MAFP President Brings Diverse Perspectives

Q&A with Dr. Mark Hamed

Reprinted from Michigan Family Physician, Fall 2020 edition

September 10, 2020Mark Hamed, MD, MBA, MPH, FAAFP brings a wealth of experience to his role as 2020-2021 MAFP president. Through his current professional positions, which are many, he combines family medicine, emergency medicine, academic medicine, and public health.

For the past nine years, Dr. Hamed has served as medical director of the Departments of Emergency and Hospital Medicine at McKenzie Health System in Sandusky—a rural community located in Michigan’s Thumb. He is also medical director of health departments in eight rural northeast Michigan communities—Huron, Lapeer, Sanilac, Tuscola, and District Health Department #2 (Alcona, Iosco, Ogemaw, and Oscoda counties)—a senior staff physician and faculty at Henry Ford Health System/Wayne State University’s residency program, and associate clinical instructor at Michigan State University College of Human Medicine and Central Michigan College of Medicine.

As Dr. Hamed prepared for his presidential induction at the virtual MAFP Annual Meeting on Aug. 8, Michigan Family Physician had the opportunity to learn what inspires him, what he sees as the most pressing challenges facing the specialty, and his vision for the future of family medicine.

Why did you choose to become a family physician?

I enjoy being able to develop a level of trust and continuity of care with patients of all ages. As a medical student, I quickly recognized the versatility of family medicine and the ability to tailor one’s practice to meet professional goals and lifestyle choices.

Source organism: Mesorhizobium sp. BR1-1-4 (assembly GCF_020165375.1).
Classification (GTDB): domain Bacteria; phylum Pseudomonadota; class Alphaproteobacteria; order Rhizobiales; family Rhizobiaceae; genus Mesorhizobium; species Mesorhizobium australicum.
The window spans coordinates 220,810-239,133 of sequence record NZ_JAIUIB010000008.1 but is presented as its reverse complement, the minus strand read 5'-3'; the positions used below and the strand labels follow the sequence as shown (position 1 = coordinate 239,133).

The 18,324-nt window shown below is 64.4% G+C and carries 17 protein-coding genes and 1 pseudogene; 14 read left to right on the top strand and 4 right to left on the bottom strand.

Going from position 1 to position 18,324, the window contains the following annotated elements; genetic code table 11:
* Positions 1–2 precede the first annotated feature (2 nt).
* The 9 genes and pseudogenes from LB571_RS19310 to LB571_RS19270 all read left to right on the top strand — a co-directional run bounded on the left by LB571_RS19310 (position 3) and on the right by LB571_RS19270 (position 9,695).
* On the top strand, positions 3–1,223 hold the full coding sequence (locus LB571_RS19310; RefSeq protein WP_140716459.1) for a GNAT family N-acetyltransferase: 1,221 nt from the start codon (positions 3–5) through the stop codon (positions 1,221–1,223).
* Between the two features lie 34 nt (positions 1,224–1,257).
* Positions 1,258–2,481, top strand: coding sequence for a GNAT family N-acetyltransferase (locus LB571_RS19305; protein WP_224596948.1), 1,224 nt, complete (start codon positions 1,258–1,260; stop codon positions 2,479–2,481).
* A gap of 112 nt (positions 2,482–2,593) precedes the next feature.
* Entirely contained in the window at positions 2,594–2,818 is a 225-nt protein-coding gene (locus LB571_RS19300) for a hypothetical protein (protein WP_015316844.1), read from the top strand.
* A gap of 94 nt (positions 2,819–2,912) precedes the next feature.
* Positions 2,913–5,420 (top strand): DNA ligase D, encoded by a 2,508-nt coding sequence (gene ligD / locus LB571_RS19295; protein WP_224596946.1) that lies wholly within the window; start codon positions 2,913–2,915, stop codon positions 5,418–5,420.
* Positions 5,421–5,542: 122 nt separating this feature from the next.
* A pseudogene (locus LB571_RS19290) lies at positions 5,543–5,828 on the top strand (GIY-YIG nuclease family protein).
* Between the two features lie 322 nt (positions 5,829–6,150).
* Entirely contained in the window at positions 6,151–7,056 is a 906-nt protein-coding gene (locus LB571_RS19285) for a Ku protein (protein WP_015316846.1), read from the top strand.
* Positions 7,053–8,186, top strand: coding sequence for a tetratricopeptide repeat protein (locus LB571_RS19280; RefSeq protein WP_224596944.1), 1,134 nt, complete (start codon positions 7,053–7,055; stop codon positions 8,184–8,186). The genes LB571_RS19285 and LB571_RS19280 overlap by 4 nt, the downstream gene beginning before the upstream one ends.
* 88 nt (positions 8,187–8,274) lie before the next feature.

With that being said, I always knew I wanted to practice outpatient clinical medicine along with inpatient and emergency medicine. My medical student core clerkship family medicine rotation at Synergy Health in Saginaw, with Dr. Edward Jackson, really solidified my decision to pursue family medicine. My residency training at Henry Ford Health System in Detroit gave me excellent preparation for practicing medicine in all of those settings.

Here’s a pretty cool related fact. When I was growing up in Metro Detroit, my dad and uncle owned a supermarket on Fort Street in the mid-1980s that was next door to the Community Health and Social Services (CHASS) Center—a federally qualified health center. During summer vacation from school, I offered to “work” as a grocery bagger (I refused to take money from my dad and insisted on being paid in candy and chips). My aunt would pick me up from work to take me home. On a few of those days, she took me with her to appointments at the CHASS Center. Dr. Susan Schooley was my aunt’s physician at the time, and I remember how grateful my aunt was to have such a skilled and caring physician. Fast forward 15 years, when I was doing my residency at Henry Ford Health System, and the physician-in-charge of my continuity clinic at the Detroit East Clinic was the one and only Dr. Schooley! I have been truly blessed to have such positive influences that helped me choose family medicine as my career.

What compelled you to join the Academy in 2011, and how have you benefited from your membership and being actively engaged?

I was completing my family medicine training in 2011 and enjoying what MAFP was doing for residents. So, I decided to join, after consulting with my senior family medicine staff at Henry Ford, including Dr. Jackson and the late Dr. Angelo Patsalis. Both were previous MAFP presidents.

MAFP is extremely valuable in ensuring that family physicians have the tools necessary to continue being family physicians. It has always advanced the goals of protecting the physician-patient relationship, removing barriers to maintaining that relationship, and ensuring the efficiency and stability of family medicine practices. I have found the timely information in MAFP emails and publications absolutely critical to staying up-to-date on the latest news affecting my profession.

What do you say to students, residents, and physicians of all practice types and years in the profession who want to get involved in the Academy?